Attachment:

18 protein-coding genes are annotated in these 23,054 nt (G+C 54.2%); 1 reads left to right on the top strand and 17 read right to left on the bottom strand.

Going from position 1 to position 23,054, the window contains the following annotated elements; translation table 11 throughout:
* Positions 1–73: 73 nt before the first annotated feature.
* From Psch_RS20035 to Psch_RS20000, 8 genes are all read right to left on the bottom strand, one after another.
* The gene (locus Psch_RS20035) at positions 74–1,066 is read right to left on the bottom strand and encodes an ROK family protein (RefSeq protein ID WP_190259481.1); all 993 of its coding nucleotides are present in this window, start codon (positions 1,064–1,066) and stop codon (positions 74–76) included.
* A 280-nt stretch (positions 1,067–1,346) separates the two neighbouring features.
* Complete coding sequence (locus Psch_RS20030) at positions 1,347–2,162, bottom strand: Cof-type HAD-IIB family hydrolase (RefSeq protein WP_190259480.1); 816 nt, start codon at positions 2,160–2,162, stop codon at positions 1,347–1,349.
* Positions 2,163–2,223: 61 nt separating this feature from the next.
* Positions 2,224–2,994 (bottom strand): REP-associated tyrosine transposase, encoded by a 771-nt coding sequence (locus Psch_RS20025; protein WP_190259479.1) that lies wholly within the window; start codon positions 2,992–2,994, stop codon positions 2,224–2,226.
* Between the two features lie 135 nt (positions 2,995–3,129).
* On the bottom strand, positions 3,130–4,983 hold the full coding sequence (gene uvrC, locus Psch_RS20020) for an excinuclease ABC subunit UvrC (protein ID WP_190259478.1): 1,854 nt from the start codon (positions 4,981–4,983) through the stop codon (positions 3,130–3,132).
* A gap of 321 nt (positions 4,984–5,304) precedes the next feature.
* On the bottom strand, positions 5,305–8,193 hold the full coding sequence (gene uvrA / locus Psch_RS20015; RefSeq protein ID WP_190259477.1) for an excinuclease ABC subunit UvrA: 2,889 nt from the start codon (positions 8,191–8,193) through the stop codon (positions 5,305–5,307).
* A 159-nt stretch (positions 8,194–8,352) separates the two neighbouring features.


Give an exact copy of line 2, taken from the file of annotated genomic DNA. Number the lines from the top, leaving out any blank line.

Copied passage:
Going from position 1 to position 23,054, the window contains the following annotated elements; translation table 11 throughout: